By Richard Ammon
Updated 15, 2014

Stories, Photos, News & Reports for Gay Lebanon

In contrast to a New York Times story on party-time gay males in Beirut, Lebanon, a more realistic portrait of Lebanese LGBT life is portrayed in a 2009 book Bareed Mista3jl (not misspelled) published by Meem (2009). A GlobalGayz blog post reacted to the Times story regarding the narrow middle/upper class male perspective described by the Times’ author. A closer investigation of the real lives of gay Lebanese is lacking in the story.

That said, the furtive lesbian population is not easily accessed by a foreign journalist who visits on a short trip. Unless there are deep and trusted connections, Muslim lesbians do not offer up their lives for examination. Even the women who compiled the stories and edited the book did not at first have an easy time finding willing women to share their lives.

It took three years to finish the project, and what an interesting period of time those three years were! From 2005 to 2008, the book says, “We witnessed the rise of a remarkable lesbian community that brought new meaning to queer solidarity, understanding and grassroots activism, and it became clearer to us that these were they people whose stories needed to be heard.”

So the book happened within a matrix of expanding awareness, probably kicked loose by the notorious gay marriage issue in the West, as well as increased boldness and close support connections (virtual and real) with other rights groups. This first publication of gay Lebanese feminine voices comes at a critical time, when courage and confidence are developing a ‘critical mass’ of urgency and possibility in Lebanon’s culture. “Things are a-changing,” but not all things, and not all now.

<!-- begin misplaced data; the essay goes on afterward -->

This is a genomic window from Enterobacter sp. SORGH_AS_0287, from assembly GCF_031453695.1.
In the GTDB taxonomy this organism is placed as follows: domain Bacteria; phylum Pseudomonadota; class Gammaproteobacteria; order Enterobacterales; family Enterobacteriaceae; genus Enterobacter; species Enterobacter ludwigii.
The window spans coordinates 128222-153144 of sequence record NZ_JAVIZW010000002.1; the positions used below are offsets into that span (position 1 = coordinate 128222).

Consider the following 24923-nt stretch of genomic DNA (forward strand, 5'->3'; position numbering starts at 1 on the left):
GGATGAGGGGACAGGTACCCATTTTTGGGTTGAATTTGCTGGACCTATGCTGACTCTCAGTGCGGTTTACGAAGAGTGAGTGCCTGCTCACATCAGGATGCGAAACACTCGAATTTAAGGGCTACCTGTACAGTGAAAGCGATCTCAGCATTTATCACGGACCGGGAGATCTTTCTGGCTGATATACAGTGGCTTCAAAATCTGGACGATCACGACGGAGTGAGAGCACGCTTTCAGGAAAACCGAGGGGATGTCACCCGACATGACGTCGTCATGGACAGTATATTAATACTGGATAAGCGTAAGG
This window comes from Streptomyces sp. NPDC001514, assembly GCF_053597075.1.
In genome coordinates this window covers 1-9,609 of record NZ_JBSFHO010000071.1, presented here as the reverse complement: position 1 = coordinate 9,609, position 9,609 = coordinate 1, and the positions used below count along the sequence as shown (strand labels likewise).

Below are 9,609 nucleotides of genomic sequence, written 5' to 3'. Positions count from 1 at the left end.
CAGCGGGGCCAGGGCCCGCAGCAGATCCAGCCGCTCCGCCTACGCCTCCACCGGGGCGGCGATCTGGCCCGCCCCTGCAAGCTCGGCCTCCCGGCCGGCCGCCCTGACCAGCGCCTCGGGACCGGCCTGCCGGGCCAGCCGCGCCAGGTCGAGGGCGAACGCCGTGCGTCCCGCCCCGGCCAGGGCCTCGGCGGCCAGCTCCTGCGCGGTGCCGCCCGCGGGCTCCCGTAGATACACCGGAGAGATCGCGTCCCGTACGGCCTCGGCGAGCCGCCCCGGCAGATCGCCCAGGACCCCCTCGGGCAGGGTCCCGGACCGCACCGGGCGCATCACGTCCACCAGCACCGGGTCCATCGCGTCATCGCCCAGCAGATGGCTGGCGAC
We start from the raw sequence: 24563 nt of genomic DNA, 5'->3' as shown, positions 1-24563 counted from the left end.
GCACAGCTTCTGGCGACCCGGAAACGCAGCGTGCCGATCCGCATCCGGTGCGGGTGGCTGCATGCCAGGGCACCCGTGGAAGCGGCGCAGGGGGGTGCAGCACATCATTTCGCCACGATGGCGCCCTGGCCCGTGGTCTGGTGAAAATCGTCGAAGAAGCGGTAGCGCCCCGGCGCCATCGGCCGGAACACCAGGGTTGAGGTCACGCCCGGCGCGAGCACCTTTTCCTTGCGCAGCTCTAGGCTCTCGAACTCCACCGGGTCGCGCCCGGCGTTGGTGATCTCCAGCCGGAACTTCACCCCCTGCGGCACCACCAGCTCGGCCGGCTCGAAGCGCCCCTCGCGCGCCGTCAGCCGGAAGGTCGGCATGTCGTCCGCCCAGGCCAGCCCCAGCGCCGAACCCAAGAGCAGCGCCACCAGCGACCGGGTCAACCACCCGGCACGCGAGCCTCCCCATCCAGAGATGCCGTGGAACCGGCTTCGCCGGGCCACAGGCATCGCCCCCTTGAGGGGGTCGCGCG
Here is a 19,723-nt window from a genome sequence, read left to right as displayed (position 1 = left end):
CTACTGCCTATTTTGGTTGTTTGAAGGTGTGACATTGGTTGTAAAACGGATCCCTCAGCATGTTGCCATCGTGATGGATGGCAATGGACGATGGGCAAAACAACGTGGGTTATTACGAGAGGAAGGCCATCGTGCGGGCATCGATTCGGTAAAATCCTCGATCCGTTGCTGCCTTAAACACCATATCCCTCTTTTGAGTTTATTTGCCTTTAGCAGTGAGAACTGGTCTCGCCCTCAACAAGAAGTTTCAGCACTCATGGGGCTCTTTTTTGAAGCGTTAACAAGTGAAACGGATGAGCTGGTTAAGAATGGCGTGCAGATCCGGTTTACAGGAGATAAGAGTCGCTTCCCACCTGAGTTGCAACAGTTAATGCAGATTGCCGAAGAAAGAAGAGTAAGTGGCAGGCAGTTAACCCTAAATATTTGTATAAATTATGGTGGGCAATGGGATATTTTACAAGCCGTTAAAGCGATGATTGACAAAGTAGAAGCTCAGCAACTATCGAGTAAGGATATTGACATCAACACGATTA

One of the lesbian authors expresses the following about lesbian life in Lebanon:

It is completely and utterly false to make the claim that homosexuals are “living the life” in Lebanon. It is true that some gay people have it well – if they are rich, if they go to private universities, if they have the luxury to travel, if they can read English and have internet access, then yes, maybe they are coping and living well. But they are only a small percentage – a tiny percentage – of the Lebanese gay society, just like rich and educated straight people are a small percentage of the Lebanese straight society. Homosexuals suffer everything straight people suffer: poverty, hunger, disease, wars, abuse, sexism, racism, corruption. And they also get discriminated against specifically because they are gay. They get beaten up physically, abused verbally, kicked out of jobs, and denied family ties. Many grow up feeling horrible about themselves and feel insecure their entire lives.

While this woman’s testimony of agony rings true, she also understands the change that’s happening and takes courage from that. She goes on to say, “When we fight for acceptance and freedom and human rights, we cannot exclude anyone or call one right more important than the other. Human rights are horizontal. They are indivisible, non-hierarchical and inter-connected. Gay rights are human rights too.”

Meanwhile, in more recent times comes this dreadful report of Lebanese police arresting gays and trying to ‘proove’ they are gay by humiliating anal exams.

This is as absurd as thinking sexual orientation can be changed through ‘conversion therapy’. It represents the worst abuse of science and psychology of human nature